There was an interesting segment on Sunday supplement on Sunday 30th October regarding the issue where by all the panellists conceded that the likelihood was that Terry did in fact make these racist statements. It seems according to most sources that all evidence is pointing toward his guilt but due to the severity of the charges it seems the FA are unwilling to act with any haste. What I personally found very strange though was that Paul Smith suggested that this was more out of anger then due to Terry being a racist. This stance is perhaps one of the most worrying sentiments I have heard in a long time. How can someone who uses racist language not be a racist. It is baffling that anyone with half a brain suggest otherwise. To be fair to him he wasn’t condoning Terry’s actions he did suggest that the actions are not justified but I don’t attest to the notion he is not a racist if he said it. Luckily, my faith in the integrity and the intelligence of the British press was restored shortly after when Martin Samuel said those racist terms would not be uttered unless the perpetrator was racist.

To suggest that he was just angry and hence not a racist just does not sit well with me. I would love to hear that argument in a court of law.

It seems to me as though this case is far simpler and in my opinion it is clear that the FA must act and ensure that they deal with it in a matter that is befitting a nation that in recent years, has prided itself on being a standard bearer for racism in the game.

“I was walking down the street and this guy enraged me to the point that I needed to kill him. I stabbed him but don’t worry I am not a killer, I was just angry.”

It just would not happen by any stretch of the imagination, not with great results for the defence anyway.

Whilst I understand anyone can make a mistake, the charges in this instance are so important for football as an institution there should be zero tolerance if this is in fact true. What makes it worse is that if he did make a mistake, he should have apologised, resigned as captain of the country and club and seen what happened from the FA.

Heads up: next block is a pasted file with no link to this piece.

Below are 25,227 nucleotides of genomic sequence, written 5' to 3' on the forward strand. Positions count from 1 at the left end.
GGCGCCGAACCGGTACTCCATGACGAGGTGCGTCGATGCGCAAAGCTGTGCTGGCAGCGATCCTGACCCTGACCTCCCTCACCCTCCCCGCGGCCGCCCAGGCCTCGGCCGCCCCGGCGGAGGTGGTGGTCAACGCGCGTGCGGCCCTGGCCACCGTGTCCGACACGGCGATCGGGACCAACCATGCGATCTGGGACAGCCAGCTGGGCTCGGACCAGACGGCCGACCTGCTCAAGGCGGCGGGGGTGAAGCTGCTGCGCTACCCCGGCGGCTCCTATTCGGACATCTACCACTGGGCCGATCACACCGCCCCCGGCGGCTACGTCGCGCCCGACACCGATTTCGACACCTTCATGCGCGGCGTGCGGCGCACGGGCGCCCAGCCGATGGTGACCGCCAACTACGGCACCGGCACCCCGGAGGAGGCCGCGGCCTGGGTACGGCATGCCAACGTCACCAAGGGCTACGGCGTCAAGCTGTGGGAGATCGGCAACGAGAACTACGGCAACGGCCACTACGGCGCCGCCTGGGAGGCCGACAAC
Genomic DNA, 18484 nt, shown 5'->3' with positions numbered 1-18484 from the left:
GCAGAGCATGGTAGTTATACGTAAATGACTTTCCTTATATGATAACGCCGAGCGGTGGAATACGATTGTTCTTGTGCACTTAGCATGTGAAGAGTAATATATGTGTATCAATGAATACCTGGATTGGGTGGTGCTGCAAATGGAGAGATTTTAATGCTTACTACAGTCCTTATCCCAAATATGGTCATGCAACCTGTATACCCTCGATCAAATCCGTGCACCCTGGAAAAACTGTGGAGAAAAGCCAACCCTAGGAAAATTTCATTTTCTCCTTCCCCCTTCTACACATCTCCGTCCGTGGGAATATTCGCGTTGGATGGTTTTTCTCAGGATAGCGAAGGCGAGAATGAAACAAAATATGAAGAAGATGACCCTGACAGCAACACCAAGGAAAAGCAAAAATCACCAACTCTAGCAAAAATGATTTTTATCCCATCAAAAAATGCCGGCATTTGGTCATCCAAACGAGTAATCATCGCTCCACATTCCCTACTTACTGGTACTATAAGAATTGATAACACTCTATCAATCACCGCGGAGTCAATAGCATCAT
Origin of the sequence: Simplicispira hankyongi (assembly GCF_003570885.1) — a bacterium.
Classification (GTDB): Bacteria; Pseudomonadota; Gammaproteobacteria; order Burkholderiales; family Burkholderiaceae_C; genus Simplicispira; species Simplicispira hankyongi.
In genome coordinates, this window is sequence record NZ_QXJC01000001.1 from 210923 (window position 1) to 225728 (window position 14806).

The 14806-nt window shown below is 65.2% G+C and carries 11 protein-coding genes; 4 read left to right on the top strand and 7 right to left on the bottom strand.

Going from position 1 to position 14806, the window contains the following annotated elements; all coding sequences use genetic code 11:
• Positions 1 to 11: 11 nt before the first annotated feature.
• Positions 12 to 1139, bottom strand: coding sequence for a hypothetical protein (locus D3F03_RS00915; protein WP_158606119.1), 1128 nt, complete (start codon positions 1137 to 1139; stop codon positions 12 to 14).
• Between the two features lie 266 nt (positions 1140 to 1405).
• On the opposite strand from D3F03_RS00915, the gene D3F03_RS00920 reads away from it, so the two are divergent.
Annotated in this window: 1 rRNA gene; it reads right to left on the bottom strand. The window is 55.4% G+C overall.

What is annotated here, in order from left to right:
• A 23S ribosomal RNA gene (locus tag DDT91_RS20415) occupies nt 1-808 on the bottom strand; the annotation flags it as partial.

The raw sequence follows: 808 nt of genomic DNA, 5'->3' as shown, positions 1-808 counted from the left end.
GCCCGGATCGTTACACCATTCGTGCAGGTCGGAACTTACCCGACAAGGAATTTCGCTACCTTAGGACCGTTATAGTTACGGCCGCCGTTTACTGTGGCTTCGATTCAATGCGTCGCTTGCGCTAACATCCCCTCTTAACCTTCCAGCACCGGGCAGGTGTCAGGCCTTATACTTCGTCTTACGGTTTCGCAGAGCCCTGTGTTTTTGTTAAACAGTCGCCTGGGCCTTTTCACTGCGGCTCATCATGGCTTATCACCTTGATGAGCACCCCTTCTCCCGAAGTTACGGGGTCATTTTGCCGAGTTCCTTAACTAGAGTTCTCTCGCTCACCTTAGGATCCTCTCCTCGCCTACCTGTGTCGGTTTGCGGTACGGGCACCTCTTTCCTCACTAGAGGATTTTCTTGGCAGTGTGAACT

If a fan is found guilty of using racist language in the stands as has been the case a number of times in the past, the sentence is an emphatic banning from all football grounds for a set period. In the past in 1998, with then Prime Minister Tony Blair’s backing, a fan was banned for two years from all grounds and Manchester United banned him for 5 years. More recently a Norwich fan posted racist words on the social networking site, Twitter and banned him for life. Danny Lynch from the “kick it out” campaign promoted their proactive stance. Surely he, a mere 6 months later will expect even harsher treatment of the Country’s Captain.

It seems that this has already had a negative image on the Country that was disgusted with the Football World Cup being awarded to Russia due to racism, yet here we are, the captain of our Country now an alleged racist. The FA need to take firm, swift and monumental action so as to avoid presenting the image that we as a country stand by such behaviour and again proving to the world that we are indeed a country that has the world’s best league.